International Fairy Tea Party

The founder of the International Fairy Tea party, Suzanne Axelsson, believes in a vison of education ‘where play and learning are woven naturally together’. The tea party is an international event which is held on the equinox giving each child 12 hours of daylight. There were 216 celebrations which took place on 19-21st of September, all around the globe. We were the only school in India that took part.  On this day children are encouraged to use their imagination and learn through play. More information on her[CN1] [AH2]  approach to play based learning can be found here:

On Monday 16th September, the Early Year’s children received a very special invitation to a fairy tea party, but there was a catch… They needed to help the fairies by designing a tea party for them.  Many conversations took place where children identified learning experiences for the fairies. They showed compassion and empathy and understood that the fairies would be a lot smaller than them and discussed what measures they needed in place to implement a successful party.  It wasn’t long before the children were talking about food. Each of the EY classes contributed to making a delectable feast for the fairies. They used their fine motor skills to make tiny fruit and vegetable kebabs, pancakes and cookies. The EY1s made fairies and a fairy garden, EY2s made a selection of clothes for the fairies and EY3s made fairy crowns.

On the day of the party, the children arrived in their best party clothes to find many stations to explore: the fairy garden with loose parts, food for fairies- fine motor cutting skills , fairy clouds- mixing and pouring fine motor skills, spotting fairies- observational skills, making fairies- winding, cutting and rolling fine motor skills, make-up- creativity, fairy houses-construction skills , fairy garden- imagination and creativity skills, fairy music and dancing- listening and gross motor skills, fairy foods- risk takers with trying new foods and wand making with sequins- fine motor skills. All these skills assist with the skills of reading, writing and numeracy and help your children grow through play and creativity.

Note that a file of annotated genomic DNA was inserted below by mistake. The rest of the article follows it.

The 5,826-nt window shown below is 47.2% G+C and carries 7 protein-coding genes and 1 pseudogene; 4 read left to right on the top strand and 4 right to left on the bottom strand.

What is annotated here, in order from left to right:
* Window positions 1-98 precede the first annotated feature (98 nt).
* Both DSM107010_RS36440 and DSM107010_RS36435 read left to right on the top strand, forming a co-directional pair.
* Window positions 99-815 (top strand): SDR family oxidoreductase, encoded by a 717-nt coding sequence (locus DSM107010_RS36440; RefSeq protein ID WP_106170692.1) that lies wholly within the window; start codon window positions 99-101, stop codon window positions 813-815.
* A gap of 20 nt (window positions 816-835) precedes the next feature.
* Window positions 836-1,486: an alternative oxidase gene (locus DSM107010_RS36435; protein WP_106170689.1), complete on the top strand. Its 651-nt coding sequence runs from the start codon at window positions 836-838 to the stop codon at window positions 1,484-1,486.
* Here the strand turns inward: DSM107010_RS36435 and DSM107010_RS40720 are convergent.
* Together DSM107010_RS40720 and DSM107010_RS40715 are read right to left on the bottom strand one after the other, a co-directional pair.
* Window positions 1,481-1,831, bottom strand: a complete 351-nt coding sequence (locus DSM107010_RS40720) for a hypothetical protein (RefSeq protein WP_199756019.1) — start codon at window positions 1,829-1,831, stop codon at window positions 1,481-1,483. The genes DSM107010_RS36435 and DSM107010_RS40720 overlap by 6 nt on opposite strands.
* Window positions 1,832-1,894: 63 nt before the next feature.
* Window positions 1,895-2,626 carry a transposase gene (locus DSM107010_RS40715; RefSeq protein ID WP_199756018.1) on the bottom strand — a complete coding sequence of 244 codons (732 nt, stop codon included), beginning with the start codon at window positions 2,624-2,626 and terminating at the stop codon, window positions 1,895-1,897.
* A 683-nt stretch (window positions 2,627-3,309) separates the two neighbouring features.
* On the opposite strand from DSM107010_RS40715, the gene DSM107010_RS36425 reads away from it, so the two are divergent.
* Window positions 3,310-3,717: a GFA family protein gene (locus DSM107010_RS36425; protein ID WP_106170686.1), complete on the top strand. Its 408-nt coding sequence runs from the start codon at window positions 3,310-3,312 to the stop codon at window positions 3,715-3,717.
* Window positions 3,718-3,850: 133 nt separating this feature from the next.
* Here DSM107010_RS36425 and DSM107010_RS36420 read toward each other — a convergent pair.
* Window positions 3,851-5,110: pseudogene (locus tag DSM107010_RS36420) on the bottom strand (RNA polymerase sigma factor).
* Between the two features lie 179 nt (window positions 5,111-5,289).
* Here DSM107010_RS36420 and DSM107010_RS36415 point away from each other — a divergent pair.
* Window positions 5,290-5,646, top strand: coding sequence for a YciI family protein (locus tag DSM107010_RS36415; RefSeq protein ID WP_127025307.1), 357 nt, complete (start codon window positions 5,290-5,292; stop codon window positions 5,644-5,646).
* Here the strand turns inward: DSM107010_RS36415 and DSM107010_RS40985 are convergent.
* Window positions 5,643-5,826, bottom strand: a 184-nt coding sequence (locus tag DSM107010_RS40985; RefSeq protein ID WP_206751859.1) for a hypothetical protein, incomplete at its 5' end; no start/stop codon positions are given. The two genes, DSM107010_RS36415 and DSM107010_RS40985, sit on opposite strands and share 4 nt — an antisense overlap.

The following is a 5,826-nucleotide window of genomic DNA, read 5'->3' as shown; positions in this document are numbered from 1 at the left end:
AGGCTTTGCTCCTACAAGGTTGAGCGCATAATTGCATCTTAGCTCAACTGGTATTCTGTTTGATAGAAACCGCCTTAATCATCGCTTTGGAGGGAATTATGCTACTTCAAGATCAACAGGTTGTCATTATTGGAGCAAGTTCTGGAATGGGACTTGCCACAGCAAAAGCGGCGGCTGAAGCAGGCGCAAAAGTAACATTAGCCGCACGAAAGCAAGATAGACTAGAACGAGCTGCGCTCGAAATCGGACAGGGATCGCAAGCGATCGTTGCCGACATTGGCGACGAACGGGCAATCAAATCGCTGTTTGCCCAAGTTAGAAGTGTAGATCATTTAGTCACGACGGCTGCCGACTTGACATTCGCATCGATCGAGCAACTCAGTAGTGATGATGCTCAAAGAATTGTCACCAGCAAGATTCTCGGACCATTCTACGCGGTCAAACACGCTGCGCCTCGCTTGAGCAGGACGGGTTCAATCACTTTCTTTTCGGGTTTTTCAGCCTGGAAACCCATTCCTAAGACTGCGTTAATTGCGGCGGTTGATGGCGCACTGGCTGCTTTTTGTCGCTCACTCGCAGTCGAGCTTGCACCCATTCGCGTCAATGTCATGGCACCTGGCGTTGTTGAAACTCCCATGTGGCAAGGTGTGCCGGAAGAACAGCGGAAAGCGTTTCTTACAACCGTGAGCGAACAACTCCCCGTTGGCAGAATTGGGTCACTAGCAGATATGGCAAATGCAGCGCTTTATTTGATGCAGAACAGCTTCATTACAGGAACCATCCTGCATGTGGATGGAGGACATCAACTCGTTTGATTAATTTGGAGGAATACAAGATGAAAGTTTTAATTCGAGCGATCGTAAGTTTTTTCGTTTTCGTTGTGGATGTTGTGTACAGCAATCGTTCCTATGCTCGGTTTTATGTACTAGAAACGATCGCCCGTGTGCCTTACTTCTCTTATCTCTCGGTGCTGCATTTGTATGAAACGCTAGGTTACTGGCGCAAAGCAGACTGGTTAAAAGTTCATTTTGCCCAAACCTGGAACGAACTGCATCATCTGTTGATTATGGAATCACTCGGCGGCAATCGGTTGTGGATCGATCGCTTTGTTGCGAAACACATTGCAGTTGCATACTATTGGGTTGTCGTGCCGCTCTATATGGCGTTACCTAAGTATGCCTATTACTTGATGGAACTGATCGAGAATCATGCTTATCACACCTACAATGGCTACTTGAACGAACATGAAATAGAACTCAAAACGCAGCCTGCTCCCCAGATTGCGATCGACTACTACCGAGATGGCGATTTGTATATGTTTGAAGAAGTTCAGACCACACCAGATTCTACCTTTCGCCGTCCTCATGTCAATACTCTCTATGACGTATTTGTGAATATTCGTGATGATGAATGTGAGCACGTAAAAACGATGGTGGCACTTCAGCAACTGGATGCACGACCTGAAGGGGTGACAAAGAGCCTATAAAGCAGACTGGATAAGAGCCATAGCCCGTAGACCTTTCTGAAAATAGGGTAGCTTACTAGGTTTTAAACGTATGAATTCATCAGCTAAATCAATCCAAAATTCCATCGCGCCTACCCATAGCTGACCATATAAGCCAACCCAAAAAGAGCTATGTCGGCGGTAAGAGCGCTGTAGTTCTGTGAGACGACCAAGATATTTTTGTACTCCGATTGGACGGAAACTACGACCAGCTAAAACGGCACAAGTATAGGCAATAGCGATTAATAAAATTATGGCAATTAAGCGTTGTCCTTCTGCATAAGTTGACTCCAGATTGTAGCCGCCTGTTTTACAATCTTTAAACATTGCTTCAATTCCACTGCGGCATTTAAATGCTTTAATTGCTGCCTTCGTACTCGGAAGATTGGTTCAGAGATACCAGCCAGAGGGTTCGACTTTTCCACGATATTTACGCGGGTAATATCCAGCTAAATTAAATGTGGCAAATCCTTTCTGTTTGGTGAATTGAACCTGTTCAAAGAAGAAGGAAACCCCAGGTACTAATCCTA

Towards the end of the event, the children became a little disheartened. They wanted to know where the fairies were. They watched a video of themselves playing and noticed lots of glowing dots around the room (this video can be viewed by the EY parents on Seesaw). The children came to a conclusion that the fairies were there, but they may have not seen them because they were too busy enjoying their play.

After the event, the children made short reflections some of the children in EY1 said ‘I liked bubbles’ (Abhay, Shhaurya, Maya, Arna and Radovan) and Advika liked ‘my cake with my tea’. The children in EY2 enjoyed the make-up station and building fairy houses. EY3 were spotted having fun dancing with their friends to Tchaikovsky’s Sugar plum Fairy and foraging for Fairies in the fairy garden. The EY3 children decided they wanted to continue their inquiry, next week, by observing patterns of dance and creating pictures of the fairies. The children have voice, choice and ownership throughout their learning at MIS.

These activities support the mission and vision of MIS through promoting learning through reading literature on fairies, inquiring into games and food for fairies, and enhancing the children’s fine motor skills. They used their imaginations and took responsibility through designing the engagements for the day and we celebrated diversity through our amazing children. We had a selection of characters who came to the party lots of fairies, Spiderman, frogs, policemen, dinosaurs and many other characters.

I wonder what fun the Early Year’s children will be having next…

EY Teaching Team

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